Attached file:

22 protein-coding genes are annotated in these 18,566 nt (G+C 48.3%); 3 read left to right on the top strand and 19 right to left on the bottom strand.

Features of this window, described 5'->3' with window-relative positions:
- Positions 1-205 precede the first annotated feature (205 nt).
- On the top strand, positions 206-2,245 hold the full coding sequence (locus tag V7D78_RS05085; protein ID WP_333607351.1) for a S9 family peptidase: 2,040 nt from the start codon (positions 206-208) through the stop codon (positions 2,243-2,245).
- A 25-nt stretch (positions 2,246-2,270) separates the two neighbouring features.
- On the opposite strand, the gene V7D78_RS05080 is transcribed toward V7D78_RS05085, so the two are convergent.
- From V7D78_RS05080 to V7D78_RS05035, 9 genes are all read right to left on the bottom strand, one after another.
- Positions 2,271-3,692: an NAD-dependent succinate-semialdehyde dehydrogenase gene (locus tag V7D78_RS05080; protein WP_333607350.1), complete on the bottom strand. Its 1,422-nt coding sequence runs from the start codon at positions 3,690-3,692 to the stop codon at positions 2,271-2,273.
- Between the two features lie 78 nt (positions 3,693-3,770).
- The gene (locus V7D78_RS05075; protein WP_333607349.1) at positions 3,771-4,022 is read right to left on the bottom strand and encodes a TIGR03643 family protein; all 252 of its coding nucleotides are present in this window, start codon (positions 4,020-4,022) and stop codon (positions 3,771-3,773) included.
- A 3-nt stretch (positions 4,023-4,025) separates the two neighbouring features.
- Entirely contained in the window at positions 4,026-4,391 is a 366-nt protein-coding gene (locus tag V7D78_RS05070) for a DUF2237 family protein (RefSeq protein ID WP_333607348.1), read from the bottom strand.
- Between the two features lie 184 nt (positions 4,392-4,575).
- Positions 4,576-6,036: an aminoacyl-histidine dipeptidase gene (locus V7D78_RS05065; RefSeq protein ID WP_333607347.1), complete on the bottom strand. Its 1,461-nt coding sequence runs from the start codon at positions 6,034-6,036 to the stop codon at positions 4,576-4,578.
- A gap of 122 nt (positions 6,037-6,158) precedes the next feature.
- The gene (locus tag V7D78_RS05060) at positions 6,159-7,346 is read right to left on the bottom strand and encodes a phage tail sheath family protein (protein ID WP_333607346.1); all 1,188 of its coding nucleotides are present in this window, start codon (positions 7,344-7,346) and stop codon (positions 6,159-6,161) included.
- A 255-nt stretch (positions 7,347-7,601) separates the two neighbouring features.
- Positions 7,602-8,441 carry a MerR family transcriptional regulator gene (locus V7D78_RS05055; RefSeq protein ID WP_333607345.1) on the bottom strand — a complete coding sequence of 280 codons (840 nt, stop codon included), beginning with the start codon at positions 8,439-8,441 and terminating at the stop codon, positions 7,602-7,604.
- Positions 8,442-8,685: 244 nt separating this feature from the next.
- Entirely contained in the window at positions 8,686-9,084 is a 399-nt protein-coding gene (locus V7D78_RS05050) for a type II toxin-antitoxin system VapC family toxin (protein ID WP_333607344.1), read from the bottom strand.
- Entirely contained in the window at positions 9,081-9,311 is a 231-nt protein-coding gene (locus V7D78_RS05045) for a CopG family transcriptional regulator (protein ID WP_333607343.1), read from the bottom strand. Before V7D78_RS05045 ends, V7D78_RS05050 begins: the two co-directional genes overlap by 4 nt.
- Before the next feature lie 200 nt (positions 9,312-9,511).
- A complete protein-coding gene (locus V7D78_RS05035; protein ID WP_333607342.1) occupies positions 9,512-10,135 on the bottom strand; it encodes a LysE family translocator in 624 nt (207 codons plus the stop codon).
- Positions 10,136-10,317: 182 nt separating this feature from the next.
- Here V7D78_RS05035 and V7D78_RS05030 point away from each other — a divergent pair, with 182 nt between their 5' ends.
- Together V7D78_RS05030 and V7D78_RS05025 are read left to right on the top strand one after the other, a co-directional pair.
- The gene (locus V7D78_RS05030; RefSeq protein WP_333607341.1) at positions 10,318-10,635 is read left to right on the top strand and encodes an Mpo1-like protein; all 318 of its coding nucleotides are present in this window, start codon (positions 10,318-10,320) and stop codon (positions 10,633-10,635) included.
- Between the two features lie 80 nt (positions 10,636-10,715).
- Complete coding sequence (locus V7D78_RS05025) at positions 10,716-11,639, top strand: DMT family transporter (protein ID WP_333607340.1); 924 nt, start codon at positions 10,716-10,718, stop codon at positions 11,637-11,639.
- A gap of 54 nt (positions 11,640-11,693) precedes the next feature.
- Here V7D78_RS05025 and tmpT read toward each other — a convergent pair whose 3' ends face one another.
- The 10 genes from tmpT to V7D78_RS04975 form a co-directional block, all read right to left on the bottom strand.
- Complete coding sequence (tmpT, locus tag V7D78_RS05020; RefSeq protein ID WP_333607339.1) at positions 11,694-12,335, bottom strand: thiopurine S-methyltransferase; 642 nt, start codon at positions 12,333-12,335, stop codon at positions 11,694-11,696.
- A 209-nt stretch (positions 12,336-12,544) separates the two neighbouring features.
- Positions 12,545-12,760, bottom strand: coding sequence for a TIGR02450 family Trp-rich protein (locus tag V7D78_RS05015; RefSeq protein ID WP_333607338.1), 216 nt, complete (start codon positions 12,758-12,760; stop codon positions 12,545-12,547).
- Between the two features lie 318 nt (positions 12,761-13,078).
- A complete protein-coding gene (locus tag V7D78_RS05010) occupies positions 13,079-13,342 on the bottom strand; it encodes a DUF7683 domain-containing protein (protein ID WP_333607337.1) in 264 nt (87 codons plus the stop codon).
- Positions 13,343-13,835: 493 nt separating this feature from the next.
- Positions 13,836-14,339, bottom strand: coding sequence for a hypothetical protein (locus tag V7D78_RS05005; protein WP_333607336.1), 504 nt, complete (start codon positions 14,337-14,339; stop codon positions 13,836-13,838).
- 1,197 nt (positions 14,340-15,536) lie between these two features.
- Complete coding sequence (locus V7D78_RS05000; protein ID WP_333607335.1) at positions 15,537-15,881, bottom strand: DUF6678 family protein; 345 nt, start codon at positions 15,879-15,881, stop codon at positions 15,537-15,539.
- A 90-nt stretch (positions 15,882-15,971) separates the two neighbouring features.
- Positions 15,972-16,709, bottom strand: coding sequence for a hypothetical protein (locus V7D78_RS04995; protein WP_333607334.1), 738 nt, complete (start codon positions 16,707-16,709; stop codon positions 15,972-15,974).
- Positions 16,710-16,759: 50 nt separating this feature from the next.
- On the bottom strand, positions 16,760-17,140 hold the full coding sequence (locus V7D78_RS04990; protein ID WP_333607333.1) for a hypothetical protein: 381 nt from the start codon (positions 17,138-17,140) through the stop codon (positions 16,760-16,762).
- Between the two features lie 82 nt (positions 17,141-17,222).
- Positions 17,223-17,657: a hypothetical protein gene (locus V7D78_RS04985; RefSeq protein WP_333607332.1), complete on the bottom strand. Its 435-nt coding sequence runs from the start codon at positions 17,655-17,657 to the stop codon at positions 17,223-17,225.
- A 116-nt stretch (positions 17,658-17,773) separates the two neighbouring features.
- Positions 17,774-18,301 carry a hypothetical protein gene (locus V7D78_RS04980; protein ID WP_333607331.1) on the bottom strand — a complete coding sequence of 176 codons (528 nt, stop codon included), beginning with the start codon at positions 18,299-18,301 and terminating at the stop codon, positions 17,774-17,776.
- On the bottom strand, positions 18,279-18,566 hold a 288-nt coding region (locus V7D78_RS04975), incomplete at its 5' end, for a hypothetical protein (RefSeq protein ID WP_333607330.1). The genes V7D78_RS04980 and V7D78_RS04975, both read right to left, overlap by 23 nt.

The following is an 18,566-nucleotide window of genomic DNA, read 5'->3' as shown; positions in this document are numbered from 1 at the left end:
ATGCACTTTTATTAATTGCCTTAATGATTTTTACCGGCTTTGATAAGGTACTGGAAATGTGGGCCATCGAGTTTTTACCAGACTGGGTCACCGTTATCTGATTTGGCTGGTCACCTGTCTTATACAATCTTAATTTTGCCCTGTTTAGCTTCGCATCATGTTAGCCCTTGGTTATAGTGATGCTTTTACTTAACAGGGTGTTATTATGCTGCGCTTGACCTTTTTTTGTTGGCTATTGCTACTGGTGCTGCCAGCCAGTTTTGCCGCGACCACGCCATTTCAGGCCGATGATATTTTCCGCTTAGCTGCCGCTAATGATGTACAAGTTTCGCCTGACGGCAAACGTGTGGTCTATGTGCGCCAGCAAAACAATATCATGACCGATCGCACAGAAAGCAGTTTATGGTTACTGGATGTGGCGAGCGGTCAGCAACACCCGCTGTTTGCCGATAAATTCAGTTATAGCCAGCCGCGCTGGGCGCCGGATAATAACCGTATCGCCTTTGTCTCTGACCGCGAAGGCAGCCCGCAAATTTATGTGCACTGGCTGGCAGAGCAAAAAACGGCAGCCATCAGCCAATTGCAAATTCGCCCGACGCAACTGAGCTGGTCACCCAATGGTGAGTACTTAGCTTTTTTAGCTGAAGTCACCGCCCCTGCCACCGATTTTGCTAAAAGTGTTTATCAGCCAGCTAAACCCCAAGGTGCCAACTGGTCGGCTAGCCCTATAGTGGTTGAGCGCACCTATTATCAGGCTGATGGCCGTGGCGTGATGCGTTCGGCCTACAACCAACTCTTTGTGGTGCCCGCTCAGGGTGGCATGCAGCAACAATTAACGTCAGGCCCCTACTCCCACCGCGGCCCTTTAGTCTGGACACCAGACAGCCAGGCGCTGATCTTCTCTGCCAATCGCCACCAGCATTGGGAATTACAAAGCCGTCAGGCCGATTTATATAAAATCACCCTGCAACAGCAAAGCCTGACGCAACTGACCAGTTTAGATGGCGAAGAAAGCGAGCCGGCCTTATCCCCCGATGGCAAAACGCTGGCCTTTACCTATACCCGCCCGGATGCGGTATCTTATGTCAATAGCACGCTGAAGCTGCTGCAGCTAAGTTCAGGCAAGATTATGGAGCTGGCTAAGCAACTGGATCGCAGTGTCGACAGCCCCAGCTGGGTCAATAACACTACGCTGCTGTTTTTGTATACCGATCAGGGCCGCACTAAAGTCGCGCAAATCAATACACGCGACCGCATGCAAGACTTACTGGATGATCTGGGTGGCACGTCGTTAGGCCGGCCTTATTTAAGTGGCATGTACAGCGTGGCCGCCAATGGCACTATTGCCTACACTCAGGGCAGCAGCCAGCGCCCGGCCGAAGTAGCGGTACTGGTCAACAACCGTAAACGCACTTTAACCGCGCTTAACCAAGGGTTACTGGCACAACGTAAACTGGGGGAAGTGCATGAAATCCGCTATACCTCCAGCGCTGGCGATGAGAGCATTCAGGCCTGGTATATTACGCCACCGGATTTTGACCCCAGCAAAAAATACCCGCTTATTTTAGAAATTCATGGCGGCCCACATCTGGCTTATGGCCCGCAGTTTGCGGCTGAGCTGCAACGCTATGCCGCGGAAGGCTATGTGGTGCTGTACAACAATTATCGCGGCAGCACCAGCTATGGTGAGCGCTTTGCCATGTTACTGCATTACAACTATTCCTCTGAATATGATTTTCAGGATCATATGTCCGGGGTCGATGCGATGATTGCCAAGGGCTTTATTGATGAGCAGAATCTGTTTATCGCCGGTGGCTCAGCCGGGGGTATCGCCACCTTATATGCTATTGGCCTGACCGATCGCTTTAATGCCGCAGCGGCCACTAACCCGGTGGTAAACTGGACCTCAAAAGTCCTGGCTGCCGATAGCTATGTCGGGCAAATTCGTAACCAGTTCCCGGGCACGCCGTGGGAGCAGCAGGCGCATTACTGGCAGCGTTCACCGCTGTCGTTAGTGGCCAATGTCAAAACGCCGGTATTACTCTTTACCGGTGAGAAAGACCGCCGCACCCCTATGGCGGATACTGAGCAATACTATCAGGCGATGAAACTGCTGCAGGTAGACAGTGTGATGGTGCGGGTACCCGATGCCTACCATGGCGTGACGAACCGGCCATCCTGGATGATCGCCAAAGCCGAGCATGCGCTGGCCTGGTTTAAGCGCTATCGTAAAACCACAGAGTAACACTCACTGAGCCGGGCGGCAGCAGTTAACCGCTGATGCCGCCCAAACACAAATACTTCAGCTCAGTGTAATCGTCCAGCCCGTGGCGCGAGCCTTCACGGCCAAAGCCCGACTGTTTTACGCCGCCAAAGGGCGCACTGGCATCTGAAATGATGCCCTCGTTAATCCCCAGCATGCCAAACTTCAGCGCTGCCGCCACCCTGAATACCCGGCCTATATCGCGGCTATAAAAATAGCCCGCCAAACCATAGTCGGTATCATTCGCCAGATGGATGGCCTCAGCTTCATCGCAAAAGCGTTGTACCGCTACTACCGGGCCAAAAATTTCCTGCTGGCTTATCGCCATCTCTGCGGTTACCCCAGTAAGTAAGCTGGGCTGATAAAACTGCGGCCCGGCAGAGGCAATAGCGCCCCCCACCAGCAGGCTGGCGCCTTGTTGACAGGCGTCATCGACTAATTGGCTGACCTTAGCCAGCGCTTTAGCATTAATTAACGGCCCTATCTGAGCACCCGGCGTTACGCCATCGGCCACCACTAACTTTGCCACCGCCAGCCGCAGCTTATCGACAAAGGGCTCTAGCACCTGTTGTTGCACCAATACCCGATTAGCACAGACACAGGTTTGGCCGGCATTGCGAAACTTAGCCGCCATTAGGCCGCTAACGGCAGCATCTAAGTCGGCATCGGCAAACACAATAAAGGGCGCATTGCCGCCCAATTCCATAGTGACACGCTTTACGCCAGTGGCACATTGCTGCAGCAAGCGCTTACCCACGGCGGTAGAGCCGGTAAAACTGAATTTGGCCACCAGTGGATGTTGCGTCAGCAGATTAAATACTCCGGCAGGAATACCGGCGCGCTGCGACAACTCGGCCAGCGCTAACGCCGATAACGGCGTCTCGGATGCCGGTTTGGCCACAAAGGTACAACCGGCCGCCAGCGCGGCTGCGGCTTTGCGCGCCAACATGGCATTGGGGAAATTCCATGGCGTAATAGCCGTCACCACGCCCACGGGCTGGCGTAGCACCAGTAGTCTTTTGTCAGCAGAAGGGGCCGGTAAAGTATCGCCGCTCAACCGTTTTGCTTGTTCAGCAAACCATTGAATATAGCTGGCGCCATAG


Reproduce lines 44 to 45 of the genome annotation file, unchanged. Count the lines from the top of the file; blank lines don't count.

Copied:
- Positions 16,710-16,759: 50 nt separating this feature from the next.
- On the bottom strand, positions 16,760-17,140 hold the full coding sequence (locus V7D78_RS04990; protein ID WP_333607333.1) for a hypothetical protein: 381 nt from the start codon (positions 17,138-17,140) through the stop codon (positions 16,760-16,762).